Brewing Local, Part 1: Hops•
Posted on February 28 2017
Note: This post was originally published as a feature in the February 2017 issue of the Community Edition. It is available online here.
It’s no surprise that the recent flood of small craft breweries in Ontario has led to the rise of related industries. Escarpment labs in Guelph is Canada’s first liquid yeast lab, and companies like Harvest Hop and Malt and Barn Owl Malt are offering Ontario grown grain. Hop growers are popping up all over the province, too, but breweries have been slower to make the switch to local hops, which are used to add bitterness and aroma to beer.
The challenges of going local are very real. Hops are terroir driven, meaning that elements like topography and climate play a significant role in the development of the crop. Cascade hops from Oregon will be noticeably different from those grown in, say, Australia. Same deal for those grown right here in Waterloo region.
This can be problematic for brewers who are after the telltale grapefruit characteristic of the American variety. On a more technical level, it can also impact the amount of alpha and beta acids in the cones, which affect bitterness and aroma. When it comes to brewing, consistency is key. Thankfully, there are workarounds.
Culum Canally, worker/owner at Together We’re Bitter Co-operative Brewing, explains their system for managing quality: “As far as consistency of the hops are concerned, we will use local hops to a greater or lesser degree and blend them in with hops from more established growing regions like the Pacific Northwest to ensure that we maintain a consistent flavour profile in our beer.”
Most literature on hops suggests that it takes about three years for plants to mature to the point that the cones are suitable for use in brewing. But with nature involved, that certainly isn’t a hard and fast rule. As an example, Kyle Wynette from the Tavistock Hop Company (pictured on the left) points to the difficulty that growers have had in getting the Centennial varietal established on this side of the continent. While his alpha acids are consistently within range, yields have been low. Considering that Ontario is home to over 200 operating breweries, with another hundred in the planning stages, small yields are problematic.
The Ontario Hop Growers Association lists 61 member farms in their directory. Unfortunately, the listing doesn’t provide details about the age or size of most farms, so it’s hard to get an accurate sense of what’s really out there. Of those growers that do list their acreage, many are farming less than a few acres of crop. In the Pacific Northwest of the United States, for comparison, hop farming accounts for over 40,000 acres in the state of Washington alone. We’ve got some growing to do.
With twelve acres planted and more planned, Wynette’s strategy is to work with fewer brewers to make sure that the supply is consistent in terms of quality and availability. This plan speaks to the needs of brewers like Kevin Freer, who emphasizes the challenge of sourcing local hops in a province where the hop supply just can’t meet the demand.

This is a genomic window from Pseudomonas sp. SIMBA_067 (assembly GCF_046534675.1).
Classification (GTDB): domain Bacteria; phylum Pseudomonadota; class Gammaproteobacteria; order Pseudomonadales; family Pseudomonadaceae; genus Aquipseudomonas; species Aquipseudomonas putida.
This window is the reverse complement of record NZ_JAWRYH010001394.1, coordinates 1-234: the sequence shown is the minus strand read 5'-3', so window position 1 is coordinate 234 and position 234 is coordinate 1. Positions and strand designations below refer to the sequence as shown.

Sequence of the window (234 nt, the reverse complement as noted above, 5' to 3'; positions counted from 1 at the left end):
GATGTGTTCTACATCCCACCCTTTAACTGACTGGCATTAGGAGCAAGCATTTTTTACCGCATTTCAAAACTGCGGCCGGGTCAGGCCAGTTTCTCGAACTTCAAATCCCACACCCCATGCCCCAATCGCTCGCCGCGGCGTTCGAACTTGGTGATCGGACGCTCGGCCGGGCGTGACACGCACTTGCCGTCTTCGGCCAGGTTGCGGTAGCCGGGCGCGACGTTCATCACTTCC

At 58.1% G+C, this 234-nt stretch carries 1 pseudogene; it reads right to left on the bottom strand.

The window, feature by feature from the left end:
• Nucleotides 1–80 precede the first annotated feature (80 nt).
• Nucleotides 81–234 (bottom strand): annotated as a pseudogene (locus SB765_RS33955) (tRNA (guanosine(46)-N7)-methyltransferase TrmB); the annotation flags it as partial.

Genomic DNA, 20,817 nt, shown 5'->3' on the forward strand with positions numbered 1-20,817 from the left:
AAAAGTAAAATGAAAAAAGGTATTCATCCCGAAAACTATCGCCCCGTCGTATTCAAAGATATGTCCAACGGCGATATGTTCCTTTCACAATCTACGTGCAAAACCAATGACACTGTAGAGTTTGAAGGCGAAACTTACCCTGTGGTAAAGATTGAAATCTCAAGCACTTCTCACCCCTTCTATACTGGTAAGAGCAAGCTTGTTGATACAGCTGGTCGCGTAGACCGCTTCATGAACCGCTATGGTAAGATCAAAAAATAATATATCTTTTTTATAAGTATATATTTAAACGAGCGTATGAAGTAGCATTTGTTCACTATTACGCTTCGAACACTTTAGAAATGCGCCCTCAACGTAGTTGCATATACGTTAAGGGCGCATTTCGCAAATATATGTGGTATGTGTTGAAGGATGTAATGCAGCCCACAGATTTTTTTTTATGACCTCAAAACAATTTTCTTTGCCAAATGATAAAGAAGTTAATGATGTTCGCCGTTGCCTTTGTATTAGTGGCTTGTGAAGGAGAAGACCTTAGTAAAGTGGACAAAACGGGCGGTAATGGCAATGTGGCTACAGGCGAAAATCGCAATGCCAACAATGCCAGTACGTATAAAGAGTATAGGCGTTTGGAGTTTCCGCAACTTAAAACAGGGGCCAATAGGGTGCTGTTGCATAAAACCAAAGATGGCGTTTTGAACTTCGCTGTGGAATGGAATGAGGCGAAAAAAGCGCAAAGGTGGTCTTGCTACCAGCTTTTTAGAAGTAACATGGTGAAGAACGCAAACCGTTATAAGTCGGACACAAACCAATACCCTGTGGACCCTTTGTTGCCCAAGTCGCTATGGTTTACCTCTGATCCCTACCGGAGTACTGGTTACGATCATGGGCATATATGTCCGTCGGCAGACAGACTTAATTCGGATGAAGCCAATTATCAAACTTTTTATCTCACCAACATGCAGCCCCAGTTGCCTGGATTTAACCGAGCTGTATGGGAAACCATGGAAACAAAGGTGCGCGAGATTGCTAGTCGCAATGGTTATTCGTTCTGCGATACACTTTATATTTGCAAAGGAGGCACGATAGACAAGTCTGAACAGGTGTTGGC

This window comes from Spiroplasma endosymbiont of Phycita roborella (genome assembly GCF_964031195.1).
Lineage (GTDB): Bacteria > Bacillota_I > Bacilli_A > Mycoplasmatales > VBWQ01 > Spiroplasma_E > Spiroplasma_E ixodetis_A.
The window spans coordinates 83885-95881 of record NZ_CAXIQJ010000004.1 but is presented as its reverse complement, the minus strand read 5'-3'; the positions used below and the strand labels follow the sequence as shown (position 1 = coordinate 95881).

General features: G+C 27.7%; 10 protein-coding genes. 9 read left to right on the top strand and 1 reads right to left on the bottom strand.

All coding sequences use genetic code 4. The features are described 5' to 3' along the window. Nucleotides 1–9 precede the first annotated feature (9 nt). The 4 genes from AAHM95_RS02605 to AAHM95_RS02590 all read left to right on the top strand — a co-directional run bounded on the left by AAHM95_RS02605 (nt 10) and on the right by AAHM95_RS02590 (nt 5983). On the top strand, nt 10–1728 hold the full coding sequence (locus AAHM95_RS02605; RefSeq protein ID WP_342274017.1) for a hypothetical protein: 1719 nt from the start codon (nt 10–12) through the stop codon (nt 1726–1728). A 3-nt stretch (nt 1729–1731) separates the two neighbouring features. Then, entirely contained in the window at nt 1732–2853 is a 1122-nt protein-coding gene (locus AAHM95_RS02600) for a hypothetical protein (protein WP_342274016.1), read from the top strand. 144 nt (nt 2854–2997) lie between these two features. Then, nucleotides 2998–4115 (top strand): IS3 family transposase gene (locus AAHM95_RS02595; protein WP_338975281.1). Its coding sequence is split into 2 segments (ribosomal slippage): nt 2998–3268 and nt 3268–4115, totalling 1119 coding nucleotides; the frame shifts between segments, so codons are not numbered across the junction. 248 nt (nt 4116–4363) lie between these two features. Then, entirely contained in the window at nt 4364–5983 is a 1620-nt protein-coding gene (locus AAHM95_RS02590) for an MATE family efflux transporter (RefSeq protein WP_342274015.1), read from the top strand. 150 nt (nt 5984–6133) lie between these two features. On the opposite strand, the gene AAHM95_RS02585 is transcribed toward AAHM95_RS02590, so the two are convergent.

Speaking about his desire to increase the use of local hops at Block Three Brewing Co, where he is head brewer, Freer mentioned the advantage of being able to work closely with growers who are able to plan for the needs of the brewery and tailor their growth accordingly.
This seems to be the key. Local growers offer the kind of personal relationship that can’t be had with hop suppliers south of the border or across the ocean. Wynette and the crew at Tavistock deliver all of their hops personally, and stress the importance of developing close relationships with their customers.
But change has been slow. For the most part, local hops are still something of a novelty, to be used on special occasions and with a specific purpose in mind. Breweries like Innocente and Abe Erb have partnered up with local growers in the past, for example, to brew harvest-season favourite wet hopped ales.
In November, Together We’re Bitter partnered up with the Tavistock Hop Co. to develop a heritage beer that honours the history of hop growing in Waterloo Region. They were able to use hops that Wynette propagated from more than 100-year-old plants found on the site of the former Preston hopyards, a farm that was active prior to Prohibition.
Later this month, breweries from across Ontario will participate in the fifth annual Great Ontario-Hopped Craft Beer Competition, which partners them up with a local grower. Among others, Block Three, Wellington and Elora Brewing Co. are slated to compete.
One-off brews are great for raising awareness about local hops but, if the industry is going to succeed, there will need to be a bigger commitment on the part of craft brewers. Thankfully, a few breweries have already taken the plunge. TWB uses Tavistock Cascade and Centennial in a few of their staple hoppier offerings, for example, while Wellington Brewery’s Kickin’ Back Dry-Hopped Session Ale is made exclusively with hops from Clear Valley Hops in Nottawa.
Looking ahead, it’s all about balance. Growers need to take the required time to establish a viable and consistent crop, while breweries need to show support by starting to move away from their reliance on imported hops. If everyone plays their part, we should soon be able to attribute the bitterness of our favourite local IPAs to nearby growers.
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